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Thread: Military Press...from the knees?

  1. #1
    monster in training DarrenEff's Avatar
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    Military Press...from the knees?

    So I workout in my basement and the ceilings are only about 7 feet. I'm about 6, so I normally have to bend my knees quite a bit to do military presses. Today I had a great idea of putting a pad down, getting down on my knees and lifting that way (so I had room). I found it much more isolating to my shoulders, since I wasnt putting any power from my legs/mid section into the lift.

  2. #2
    Bodybuilding Mythbuster
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    Quote Originally Posted by DarrenEff
    So I workout in my basement and the ceilings are only about 7 feet. I'm about 6, so I normally have to bend my knees quite a bit to do military presses. Today I had a great idea of putting a pad down, getting down on my knees and lifting that way (so I had room). I found it much more isolating to my shoulders, since I wasnt putting any power from my legs/mid section into the lift.

    Sound like it will be hard on your knees once you start getting heavy.

    Anyway I wouldn't do that. Your base (knees) have a smaller surface area than your glutes or feet. This makes your lift more unstable. Your lower back could get additional torque trying to keep the weight stable once you go heavy. I'd use an adjustable bench or something with back support.

  3. #3
    *Bingo Fuel clawhammer_33's Avatar
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    get a chair/adjustable bench
    Face it: biceps are the muscle that classifies you as a muscle man.

    Striding across the fields, carrying a vorpal blade, cometh Clawhammer! And he gives a bloodthirsty bellow:

    "As sure as predators devour prey, I shall paint the town a sanguine shade of doom!!!"
    Hilarity

  4. #4
    Chillin' LivinItUp's Avatar
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    Quote Originally Posted by DarrenEff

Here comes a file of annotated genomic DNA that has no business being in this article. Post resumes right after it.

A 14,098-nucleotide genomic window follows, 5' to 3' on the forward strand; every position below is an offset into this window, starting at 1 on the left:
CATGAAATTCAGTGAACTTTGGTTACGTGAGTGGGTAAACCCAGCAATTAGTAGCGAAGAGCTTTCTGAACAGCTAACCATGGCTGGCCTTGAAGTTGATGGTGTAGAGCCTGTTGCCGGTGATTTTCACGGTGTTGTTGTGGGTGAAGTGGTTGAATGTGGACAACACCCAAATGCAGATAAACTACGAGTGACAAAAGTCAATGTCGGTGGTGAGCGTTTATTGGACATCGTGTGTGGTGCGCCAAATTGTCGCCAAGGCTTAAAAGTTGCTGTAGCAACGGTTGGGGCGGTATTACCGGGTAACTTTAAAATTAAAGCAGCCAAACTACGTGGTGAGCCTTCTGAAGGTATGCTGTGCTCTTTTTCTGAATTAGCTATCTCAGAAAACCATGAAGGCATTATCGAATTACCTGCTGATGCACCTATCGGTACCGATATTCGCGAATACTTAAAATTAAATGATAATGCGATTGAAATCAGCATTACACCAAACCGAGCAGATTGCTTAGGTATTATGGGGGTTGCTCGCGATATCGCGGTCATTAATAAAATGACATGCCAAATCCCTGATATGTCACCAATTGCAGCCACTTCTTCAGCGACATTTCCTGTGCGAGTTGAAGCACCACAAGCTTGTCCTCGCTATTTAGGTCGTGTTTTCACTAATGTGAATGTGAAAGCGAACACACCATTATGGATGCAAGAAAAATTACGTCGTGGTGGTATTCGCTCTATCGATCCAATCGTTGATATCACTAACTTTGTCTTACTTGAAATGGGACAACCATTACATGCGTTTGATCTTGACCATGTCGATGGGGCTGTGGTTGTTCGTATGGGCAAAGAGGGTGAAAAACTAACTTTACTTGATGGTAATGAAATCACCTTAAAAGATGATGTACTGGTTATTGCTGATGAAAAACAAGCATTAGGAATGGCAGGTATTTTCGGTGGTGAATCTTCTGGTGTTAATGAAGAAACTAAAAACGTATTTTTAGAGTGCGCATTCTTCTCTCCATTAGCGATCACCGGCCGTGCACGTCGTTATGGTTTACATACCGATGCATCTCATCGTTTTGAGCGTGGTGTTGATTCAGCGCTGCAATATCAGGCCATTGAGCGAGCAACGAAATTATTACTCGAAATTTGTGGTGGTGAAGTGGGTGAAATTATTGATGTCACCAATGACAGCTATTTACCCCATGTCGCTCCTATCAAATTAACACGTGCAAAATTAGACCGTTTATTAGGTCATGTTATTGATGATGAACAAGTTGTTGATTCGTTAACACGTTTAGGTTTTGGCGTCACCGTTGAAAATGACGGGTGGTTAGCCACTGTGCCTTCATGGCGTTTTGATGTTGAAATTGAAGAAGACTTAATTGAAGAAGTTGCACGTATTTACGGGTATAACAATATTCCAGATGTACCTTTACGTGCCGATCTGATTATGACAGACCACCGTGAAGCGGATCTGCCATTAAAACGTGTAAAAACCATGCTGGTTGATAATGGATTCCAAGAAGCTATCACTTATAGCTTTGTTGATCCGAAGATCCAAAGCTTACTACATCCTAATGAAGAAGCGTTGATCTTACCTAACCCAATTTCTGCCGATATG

So I workout in my basement and the ceilings are only about 7 feet. I'm about 6, so I normally have to bend my knees quite a bit to do military presses. Today I had a great idea of putting a pad down, getting down on my knees and lifting that way (so I had room). I found it much more isolating to my shoulders, since I wasnt putting any power from my legs/mid section into the lift.

    It does not sound very safe, it's much harder to stabilize from the knees than from the feet. I'm going to go with the advice about the chair to sit on.

  5. #5
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    Sorry to hiajck the thread, but is it ok to do military presses with dumbells up above your head? At home I don't have a rack, so I use dumbells, and when I can't do another rep I put the dumbells down. Will this work?

  6. #6
    I'm bringin sexy back lifter4life's Avatar
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    yes

  7. #7
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    Quote Originally Posted by DarrenEff
    I found it much more isolating to my shoulders, since I wasnt putting any power from my legs/mid section into the lift.
    does that make it any better then say, a push press, where you do use more muscles then just delts?

    whatever happened to the "big compound" theory that so many people preach

  8. #8
    monster in training DarrenEff's Avatar
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    Thanks for the suggestions guys. Being the day after, I felt it alot more in my shoulders then normal. I'll give the bench a whirl next week

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